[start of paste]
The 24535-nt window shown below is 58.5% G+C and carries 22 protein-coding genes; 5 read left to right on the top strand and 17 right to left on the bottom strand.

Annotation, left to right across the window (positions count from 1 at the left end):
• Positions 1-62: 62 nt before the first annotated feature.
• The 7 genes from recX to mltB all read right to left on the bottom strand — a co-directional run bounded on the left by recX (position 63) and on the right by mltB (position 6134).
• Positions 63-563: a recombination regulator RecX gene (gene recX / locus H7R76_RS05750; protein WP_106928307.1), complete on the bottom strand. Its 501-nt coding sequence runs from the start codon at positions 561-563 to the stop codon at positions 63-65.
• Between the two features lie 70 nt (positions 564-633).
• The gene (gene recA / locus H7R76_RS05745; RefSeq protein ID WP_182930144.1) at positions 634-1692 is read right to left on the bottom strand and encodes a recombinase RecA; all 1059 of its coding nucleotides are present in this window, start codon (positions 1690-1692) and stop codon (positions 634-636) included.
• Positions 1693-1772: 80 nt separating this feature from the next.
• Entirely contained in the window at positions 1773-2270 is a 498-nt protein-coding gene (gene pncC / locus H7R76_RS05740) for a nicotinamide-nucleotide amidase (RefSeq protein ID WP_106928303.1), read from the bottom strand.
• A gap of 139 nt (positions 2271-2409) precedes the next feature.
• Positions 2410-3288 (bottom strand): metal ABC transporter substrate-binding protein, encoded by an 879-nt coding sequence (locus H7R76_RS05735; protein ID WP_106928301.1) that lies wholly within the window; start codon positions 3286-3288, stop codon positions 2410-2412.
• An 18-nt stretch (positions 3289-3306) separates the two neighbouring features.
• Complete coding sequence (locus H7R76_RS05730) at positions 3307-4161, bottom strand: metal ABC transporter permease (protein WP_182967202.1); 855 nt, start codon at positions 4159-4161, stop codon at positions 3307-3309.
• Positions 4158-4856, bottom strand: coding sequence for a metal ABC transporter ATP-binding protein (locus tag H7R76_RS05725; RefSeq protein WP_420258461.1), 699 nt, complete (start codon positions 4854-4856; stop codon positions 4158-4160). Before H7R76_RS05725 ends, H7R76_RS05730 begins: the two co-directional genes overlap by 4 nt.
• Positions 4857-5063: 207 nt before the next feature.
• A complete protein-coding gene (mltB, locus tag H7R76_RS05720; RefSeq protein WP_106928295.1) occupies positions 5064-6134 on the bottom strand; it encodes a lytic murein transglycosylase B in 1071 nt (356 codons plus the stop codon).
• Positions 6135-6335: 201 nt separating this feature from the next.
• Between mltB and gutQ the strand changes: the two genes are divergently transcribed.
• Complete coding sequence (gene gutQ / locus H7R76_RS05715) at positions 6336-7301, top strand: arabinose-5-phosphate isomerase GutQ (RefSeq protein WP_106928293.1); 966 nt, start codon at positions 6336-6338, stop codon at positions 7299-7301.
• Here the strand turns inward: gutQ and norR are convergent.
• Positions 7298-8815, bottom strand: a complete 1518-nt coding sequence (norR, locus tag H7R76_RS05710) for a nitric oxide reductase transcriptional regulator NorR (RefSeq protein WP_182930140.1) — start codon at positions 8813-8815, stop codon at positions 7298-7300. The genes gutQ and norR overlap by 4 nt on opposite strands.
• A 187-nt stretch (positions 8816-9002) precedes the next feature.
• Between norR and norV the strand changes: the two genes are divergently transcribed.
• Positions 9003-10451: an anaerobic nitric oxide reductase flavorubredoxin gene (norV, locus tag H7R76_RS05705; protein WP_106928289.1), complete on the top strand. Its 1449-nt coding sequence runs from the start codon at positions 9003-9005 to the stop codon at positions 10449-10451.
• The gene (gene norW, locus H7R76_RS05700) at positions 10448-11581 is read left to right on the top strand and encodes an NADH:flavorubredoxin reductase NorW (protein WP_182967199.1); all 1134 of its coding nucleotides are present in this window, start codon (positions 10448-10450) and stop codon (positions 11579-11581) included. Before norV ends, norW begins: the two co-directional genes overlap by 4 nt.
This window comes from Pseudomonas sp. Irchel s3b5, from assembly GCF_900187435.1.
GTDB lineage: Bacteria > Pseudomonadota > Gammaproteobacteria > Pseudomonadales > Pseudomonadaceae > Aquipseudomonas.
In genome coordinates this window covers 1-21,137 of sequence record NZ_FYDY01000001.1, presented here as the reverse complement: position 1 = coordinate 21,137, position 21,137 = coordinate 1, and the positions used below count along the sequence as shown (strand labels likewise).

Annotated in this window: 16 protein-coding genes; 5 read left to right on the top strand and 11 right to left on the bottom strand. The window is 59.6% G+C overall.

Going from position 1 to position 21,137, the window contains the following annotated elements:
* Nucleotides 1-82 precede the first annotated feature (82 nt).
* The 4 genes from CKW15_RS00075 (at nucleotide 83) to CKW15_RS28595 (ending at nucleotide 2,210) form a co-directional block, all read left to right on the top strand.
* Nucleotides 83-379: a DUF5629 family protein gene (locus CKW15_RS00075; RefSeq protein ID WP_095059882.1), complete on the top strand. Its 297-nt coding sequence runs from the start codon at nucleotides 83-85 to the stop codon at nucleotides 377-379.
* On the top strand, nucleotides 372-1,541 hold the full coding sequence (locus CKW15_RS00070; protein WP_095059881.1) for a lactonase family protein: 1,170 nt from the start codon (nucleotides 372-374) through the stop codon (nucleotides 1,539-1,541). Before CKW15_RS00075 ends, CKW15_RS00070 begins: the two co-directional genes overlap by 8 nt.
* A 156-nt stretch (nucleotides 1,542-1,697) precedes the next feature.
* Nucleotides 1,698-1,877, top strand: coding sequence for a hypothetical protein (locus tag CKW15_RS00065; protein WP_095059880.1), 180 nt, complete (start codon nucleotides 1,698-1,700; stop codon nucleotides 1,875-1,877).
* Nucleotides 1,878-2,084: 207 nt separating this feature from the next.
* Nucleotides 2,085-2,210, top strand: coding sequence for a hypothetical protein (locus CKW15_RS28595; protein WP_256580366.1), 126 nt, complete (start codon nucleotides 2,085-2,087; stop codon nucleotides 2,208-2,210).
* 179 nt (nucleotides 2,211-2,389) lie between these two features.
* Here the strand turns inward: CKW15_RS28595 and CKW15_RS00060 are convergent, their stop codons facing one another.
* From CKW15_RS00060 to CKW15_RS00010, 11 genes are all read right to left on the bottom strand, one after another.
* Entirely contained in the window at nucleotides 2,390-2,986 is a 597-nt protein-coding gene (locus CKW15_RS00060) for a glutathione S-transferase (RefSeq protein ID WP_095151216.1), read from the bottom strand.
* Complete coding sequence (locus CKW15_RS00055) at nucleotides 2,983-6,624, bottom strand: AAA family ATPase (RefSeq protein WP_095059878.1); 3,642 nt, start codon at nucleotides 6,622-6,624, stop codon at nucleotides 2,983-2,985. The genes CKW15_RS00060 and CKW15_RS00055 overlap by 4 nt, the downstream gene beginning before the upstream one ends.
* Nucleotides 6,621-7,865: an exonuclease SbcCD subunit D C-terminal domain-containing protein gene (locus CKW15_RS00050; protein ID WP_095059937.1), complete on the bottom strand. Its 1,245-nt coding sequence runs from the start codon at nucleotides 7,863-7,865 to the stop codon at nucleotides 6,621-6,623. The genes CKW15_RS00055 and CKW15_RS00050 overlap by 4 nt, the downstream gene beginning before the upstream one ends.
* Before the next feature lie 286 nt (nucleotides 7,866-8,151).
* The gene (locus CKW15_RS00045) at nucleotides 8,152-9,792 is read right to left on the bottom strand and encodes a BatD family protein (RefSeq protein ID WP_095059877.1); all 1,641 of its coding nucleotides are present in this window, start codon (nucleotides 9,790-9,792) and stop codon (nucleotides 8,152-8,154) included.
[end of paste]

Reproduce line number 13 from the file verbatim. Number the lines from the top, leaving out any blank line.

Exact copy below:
• Complete coding sequence (locus H7R76_RS05730) at positions 3307-4161, bottom strand: metal ABC transporter permease (protein WP_182967202.1); 855 nt, start codon at positions 4159-4161, stop codon at positions 3307-3309.